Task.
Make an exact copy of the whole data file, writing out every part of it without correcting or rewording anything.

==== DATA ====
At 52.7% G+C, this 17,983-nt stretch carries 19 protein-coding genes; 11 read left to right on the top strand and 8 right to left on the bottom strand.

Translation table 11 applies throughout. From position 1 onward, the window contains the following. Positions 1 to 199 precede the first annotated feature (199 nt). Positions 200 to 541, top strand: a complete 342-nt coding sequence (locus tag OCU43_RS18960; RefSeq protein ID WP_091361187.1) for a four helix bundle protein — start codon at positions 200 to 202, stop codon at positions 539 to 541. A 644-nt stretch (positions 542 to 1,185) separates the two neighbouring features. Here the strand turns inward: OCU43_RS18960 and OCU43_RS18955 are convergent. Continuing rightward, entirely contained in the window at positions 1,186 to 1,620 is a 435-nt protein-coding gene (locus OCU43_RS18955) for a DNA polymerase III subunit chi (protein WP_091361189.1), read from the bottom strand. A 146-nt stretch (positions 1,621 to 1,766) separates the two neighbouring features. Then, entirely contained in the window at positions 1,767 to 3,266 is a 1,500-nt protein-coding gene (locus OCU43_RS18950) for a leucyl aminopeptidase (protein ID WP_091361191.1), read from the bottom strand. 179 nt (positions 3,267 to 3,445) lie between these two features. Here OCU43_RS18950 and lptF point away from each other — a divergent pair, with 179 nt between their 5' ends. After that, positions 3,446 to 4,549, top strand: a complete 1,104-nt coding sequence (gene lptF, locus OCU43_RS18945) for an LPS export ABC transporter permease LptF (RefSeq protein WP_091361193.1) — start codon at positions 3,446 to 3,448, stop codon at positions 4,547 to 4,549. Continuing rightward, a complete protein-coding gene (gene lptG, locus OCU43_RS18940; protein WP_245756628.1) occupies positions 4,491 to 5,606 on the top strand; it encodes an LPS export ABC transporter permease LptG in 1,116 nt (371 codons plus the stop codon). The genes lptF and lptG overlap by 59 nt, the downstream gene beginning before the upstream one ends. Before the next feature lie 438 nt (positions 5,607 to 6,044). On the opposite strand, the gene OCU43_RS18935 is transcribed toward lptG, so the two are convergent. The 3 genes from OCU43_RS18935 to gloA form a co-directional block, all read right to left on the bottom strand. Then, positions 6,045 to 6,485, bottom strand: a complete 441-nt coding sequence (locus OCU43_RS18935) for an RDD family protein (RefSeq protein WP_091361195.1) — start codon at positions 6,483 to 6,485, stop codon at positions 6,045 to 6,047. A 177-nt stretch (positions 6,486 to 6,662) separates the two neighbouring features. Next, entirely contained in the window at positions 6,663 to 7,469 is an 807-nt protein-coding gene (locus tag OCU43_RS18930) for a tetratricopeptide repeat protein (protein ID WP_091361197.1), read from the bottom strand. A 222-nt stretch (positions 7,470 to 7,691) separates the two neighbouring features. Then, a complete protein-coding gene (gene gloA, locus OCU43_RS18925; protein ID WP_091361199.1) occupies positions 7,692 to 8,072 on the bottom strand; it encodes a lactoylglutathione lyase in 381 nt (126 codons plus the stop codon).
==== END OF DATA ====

At 52.7% G+C, this 17,983-nt stretch carries 19 protein-coding genes; 11 read left to right on the top strand and 8 right to left on the bottom strand.

Translation table 11 applies throughout. From position 1 onward, the window contains the following. Positions 1 to 199 precede the first annotated feature (199 nt). Positions 200 to 541, top strand: a complete 342-nt coding sequence (locus tag OCU43_RS18960; RefSeq protein ID WP_091361187.1) for a four helix bundle protein — start codon at positions 200 to 202, stop codon at positions 539 to 541. A 644-nt stretch (positions 542 to 1,185) separates the two neighbouring features. Here the strand turns inward: OCU43_RS18960 and OCU43_RS18955 are convergent. Continuing rightward, entirely contained in the window at positions 1,186 to 1,620 is a 435-nt protein-coding gene (locus OCU43_RS18955) for a DNA polymerase III subunit chi (protein WP_091361189.1), read from the bottom strand. A 146-nt stretch (positions 1,621 to 1,766) separates the two neighbouring features. Then, entirely contained in the window at positions 1,767 to 3,266 is a 1,500-nt protein-coding gene (locus OCU43_RS18950) for a leucyl aminopeptidase (protein ID WP_091361191.1), read from the bottom strand. 179 nt (positions 3,267 to 3,445) lie between these two features. Here OCU43_RS18950 and lptF point away from each other — a divergent pair, with 179 nt between their 5' ends. After that, positions 3,446 to 4,549, top strand: a complete 1,104-nt coding sequence (gene lptF, locus OCU43_RS18945) for an LPS export ABC transporter permease LptF (RefSeq protein WP_091361193.1) — start codon at positions 3,446 to 3,448, stop codon at positions 4,547 to 4,549. Continuing rightward, a complete protein-coding gene (gene lptG, locus OCU43_RS18940; protein WP_245756628.1) occupies positions 4,491 to 5,606 on the top strand; it encodes an LPS export ABC transporter permease LptG in 1,116 nt (371 codons plus the stop codon). The genes lptF and lptG overlap by 59 nt, the downstream gene beginning before the upstream one ends. Before the next feature lie 438 nt (positions 5,607 to 6,044). On the opposite strand, the gene OCU43_RS18935 is transcribed toward lptG, so the two are convergent. The 3 genes from OCU43_RS18935 to gloA form a co-directional block, all read right to left on the bottom strand. Then, positions 6,045 to 6,485, bottom strand: a complete 441-nt coding sequence (locus OCU43_RS18935) for an RDD family protein (RefSeq protein WP_091361195.1) — start codon at positions 6,483 to 6,485, stop codon at positions 6,045 to 6,047. A 177-nt stretch (positions 6,486 to 6,662) separates the two neighbouring features. Next, entirely contained in the window at positions 6,663 to 7,469 is an 807-nt protein-coding gene (locus tag OCU43_RS18930) for a tetratricopeptide repeat protein (protein ID WP_091361197.1), read from the bottom strand. A 222-nt stretch (positions 7,470 to 7,691) separates the two neighbouring features. Then, a complete protein-coding gene (gene gloA, locus OCU43_RS18925; protein ID WP_091361199.1) occupies positions 7,692 to 8,072 on the bottom strand; it encodes a lactoylglutathione lyase in 381 nt (126 codons plus the stop codon).